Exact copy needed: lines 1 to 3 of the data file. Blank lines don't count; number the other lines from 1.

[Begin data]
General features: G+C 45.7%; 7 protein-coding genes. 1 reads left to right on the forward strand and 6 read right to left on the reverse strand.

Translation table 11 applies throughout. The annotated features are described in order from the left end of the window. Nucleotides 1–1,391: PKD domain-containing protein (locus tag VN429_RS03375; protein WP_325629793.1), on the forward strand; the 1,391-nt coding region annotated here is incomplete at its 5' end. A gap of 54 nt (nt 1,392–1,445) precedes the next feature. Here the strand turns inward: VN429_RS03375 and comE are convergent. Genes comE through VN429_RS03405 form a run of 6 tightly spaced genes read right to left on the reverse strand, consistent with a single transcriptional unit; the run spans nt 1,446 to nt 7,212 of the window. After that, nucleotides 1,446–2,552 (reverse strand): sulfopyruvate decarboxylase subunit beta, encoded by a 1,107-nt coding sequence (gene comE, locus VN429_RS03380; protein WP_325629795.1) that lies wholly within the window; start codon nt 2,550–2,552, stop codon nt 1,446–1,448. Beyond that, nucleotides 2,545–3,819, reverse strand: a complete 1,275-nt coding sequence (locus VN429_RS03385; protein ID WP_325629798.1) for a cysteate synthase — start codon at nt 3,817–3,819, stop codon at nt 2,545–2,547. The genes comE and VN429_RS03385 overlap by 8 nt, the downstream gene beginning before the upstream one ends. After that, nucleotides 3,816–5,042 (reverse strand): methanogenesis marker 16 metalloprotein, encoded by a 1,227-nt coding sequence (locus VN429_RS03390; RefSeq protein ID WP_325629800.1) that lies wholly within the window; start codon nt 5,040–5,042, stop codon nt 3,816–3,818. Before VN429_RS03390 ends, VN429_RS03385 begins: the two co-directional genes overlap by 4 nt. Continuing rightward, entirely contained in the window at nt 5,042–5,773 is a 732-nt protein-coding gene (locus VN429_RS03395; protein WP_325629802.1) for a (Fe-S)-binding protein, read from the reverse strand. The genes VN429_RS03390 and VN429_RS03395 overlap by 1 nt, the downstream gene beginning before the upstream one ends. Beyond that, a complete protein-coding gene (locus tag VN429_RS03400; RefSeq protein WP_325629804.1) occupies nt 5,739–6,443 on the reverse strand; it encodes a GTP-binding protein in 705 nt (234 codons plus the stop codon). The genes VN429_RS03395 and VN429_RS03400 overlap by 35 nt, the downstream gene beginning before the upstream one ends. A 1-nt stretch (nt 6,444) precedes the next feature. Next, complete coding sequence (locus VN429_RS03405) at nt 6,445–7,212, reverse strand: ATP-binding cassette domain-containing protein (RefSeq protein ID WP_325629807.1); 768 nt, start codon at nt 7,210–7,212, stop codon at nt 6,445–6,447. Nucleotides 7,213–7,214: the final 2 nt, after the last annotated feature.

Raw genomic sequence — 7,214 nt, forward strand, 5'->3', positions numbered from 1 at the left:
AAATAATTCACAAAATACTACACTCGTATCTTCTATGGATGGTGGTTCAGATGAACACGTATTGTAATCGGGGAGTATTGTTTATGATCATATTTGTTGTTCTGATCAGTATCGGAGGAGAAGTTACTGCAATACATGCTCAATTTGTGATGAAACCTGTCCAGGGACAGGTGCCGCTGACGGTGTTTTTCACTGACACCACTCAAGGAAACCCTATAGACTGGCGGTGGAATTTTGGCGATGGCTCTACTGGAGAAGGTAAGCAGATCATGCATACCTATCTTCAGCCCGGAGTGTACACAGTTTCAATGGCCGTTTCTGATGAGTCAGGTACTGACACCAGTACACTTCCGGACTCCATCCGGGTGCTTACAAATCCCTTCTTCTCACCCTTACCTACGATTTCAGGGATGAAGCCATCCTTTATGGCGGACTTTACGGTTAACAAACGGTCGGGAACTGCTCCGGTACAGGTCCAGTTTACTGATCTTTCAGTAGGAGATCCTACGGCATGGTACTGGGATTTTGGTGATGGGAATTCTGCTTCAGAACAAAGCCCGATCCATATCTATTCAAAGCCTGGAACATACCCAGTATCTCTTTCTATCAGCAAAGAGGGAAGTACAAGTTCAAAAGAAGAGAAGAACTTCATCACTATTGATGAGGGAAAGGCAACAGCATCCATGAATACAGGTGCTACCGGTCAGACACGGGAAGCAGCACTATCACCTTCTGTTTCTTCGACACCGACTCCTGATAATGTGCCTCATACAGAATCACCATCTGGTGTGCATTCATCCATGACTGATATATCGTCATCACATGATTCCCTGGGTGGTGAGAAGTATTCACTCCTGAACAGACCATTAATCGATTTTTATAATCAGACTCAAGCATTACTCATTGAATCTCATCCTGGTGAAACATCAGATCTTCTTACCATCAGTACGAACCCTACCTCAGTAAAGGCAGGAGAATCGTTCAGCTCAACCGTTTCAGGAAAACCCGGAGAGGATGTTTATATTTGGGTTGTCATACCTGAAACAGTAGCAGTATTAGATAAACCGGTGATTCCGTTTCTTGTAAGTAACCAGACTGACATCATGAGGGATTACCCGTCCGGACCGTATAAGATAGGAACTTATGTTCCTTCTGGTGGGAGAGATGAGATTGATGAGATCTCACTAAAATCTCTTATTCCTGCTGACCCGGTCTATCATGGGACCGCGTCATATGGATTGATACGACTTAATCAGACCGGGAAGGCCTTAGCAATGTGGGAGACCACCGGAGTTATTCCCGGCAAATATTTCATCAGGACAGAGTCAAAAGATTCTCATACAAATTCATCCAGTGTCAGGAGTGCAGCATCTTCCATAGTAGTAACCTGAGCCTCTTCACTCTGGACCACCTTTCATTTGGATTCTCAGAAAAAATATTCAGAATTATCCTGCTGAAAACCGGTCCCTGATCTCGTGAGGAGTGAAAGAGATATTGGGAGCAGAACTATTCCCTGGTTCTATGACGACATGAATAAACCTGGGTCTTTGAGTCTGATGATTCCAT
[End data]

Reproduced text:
General features: G+C 45.7%; 7 protein-coding genes. 1 reads left to right on the forward strand and 6 read right to left on the reverse strand.

Translation table 11 applies throughout. The annotated features are described in order from the left end of the window. Nucleotides 1–1,391: PKD domain-containing protein (locus tag VN429_RS03375; protein WP_325629793.1), on the forward strand; the 1,391-nt coding region annotated here is incomplete at its 5' end. A gap of 54 nt (nt 1,392–1,445) precedes the next feature. Here the strand turns inward: VN429_RS03375 and comE are convergent. Genes comE through VN429_RS03405 form a run of 6 tightly spaced genes read right to left on the reverse strand, consistent with a single transcriptional unit; the run spans nt 1,446 to nt 7,212 of the window. After that, nucleotides 1,446–2,552 (reverse strand): sulfopyruvate decarboxylase subunit beta, encoded by a 1,107-nt coding sequence (gene comE, locus VN429_RS03380; protein WP_325629795.1) that lies wholly within the window; start codon nt 2,550–2,552, stop codon nt 1,446–1,448. Beyond that, nucleotides 2,545–3,819, reverse strand: a complete 1,275-nt coding sequence (locus VN429_RS03385; protein ID WP_325629798.1) for a cysteate synthase — start codon at nt 3,817–3,819, stop codon at nt 2,545–2,547. The genes comE and VN429_RS03385 overlap by 8 nt, the downstream gene beginning before the upstream one ends. After that, nucleotides 3,816–5,042 (reverse strand): methanogenesis marker 16 metalloprotein, encoded by a 1,227-nt coding sequence (locus VN429_RS03390; RefSeq protein ID WP_325629800.1) that lies wholly within the window; start codon nt 5,040–5,042, stop codon nt 3,816–3,818. Before VN429_RS03390 ends, VN429_RS03385 begins: the two co-directional genes overlap by 4 nt. Continuing rightward, entirely contained in the window at nt 5,042–5,773 is a 732-nt protein-coding gene (locus VN429_RS03395; protein WP_325629802.1) for a (Fe-S)-binding protein, read from the reverse strand. The genes VN429_RS03390 and VN429_RS03395 overlap by 1 nt, the downstream gene beginning before the upstream one ends. Beyond that, a complete protein-coding gene (locus tag VN429_RS03400; RefSeq protein WP_325629804.1) occupies nt 5,739–6,443 on the reverse strand; it encodes a GTP-binding protein in 705 nt (234 codons plus the stop codon). The genes VN429_RS03395 and VN429_RS03400 overlap by 35 nt, the downstream gene beginning before the upstream one ends. A 1-nt stretch (nt 6,444) precedes the next feature. Next, complete coding sequence (locus VN429_RS03405) at nt 6,445–7,212, reverse strand: ATP-binding cassette domain-containing protein (RefSeq protein ID WP_325629807.1); 768 nt, start codon at nt 7,210–7,212, stop codon at nt 6,445–6,447. Nucleotides 7,213–7,214: the final 2 nt, after the last annotated feature.

Raw genomic sequence — 7,214 nt, forward strand, 5'->3', positions numbered from 1 at the left: